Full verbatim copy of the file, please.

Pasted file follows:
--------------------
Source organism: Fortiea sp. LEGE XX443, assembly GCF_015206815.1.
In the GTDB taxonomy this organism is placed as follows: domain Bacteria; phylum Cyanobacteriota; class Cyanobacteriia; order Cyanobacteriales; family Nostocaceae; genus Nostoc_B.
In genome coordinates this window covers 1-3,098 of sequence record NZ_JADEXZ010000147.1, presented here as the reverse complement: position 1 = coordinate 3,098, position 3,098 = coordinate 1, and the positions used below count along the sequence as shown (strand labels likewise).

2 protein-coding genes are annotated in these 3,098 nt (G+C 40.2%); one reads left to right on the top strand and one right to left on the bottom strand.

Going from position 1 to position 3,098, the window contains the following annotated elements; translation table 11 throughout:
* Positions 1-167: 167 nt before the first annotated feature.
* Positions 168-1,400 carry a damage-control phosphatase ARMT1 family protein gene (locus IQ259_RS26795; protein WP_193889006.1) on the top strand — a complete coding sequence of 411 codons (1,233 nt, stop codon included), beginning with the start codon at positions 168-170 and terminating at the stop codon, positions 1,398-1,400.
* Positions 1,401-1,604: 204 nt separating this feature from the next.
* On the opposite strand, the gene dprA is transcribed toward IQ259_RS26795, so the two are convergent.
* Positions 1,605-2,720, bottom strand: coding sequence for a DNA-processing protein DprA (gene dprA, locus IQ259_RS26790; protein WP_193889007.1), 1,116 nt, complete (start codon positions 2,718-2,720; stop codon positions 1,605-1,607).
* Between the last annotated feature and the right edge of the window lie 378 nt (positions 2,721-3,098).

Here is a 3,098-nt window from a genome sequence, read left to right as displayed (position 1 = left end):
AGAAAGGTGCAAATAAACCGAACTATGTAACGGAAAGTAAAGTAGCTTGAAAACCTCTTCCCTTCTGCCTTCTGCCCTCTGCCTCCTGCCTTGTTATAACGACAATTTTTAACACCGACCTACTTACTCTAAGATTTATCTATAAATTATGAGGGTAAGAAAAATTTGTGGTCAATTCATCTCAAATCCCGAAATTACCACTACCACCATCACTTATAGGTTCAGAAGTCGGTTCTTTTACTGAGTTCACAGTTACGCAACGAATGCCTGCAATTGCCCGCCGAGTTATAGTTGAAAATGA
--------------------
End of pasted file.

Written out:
Source organism: Fortiea sp. LEGE XX443, assembly GCF_015206815.1.
In the GTDB taxonomy this organism is placed as follows: domain Bacteria; phylum Cyanobacteriota; class Cyanobacteriia; order Cyanobacteriales; family Nostocaceae; genus Nostoc_B.
In genome coordinates this window covers 1-3,098 of sequence record NZ_JADEXZ010000147.1, presented here as the reverse complement: position 1 = coordinate 3,098, position 3,098 = coordinate 1, and the positions used below count along the sequence as shown (strand labels likewise).

2 protein-coding genes are annotated in these 3,098 nt (G+C 40.2%); one reads left to right on the top strand and one right to left on the bottom strand.

Going from position 1 to position 3,098, the window contains the following annotated elements; translation table 11 throughout:
* Positions 1-167: 167 nt before the first annotated feature.
* Positions 168-1,400 carry a damage-control phosphatase ARMT1 family protein gene (locus IQ259_RS26795; protein WP_193889006.1) on the top strand — a complete coding sequence of 411 codons (1,233 nt, stop codon included), beginning with the start codon at positions 168-170 and terminating at the stop codon, positions 1,398-1,400.
* Positions 1,401-1,604: 204 nt separating this feature from the next.
* On the opposite strand, the gene dprA is transcribed toward IQ259_RS26795, so the two are convergent.
* Positions 1,605-2,720, bottom strand: coding sequence for a DNA-processing protein DprA (gene dprA, locus IQ259_RS26790; protein WP_193889007.1), 1,116 nt, complete (start codon positions 2,718-2,720; stop codon positions 1,605-1,607).
* Between the last annotated feature and the right edge of the window lie 378 nt (positions 2,721-3,098).

Here is a 3,098-nt window from a genome sequence, read left to right as displayed (position 1 = left end):
AGAAAGGTGCAAATAAACCGAACTATGTAACGGAAAGTAAAGTAGCTTGAAAACCTCTTCCCTTCTGCCTTCTGCCCTCTGCCTCCTGCCTTGTTATAACGACAATTTTTAACACCGACCTACTTACTCTAAGATTTATCTATAAATTATGAGGGTAAGAAAAATTTGTGGTCAATTCATCTCAAATCCCGAAATTACCACTACCACCATCACTTATAGGTTCAGAAGTCGGTTCTTTTACTGAGTTCACAGTTACGCAACGAATGCCTGCAATTGCCCGCCGAGTTATAGTTGAAAATGA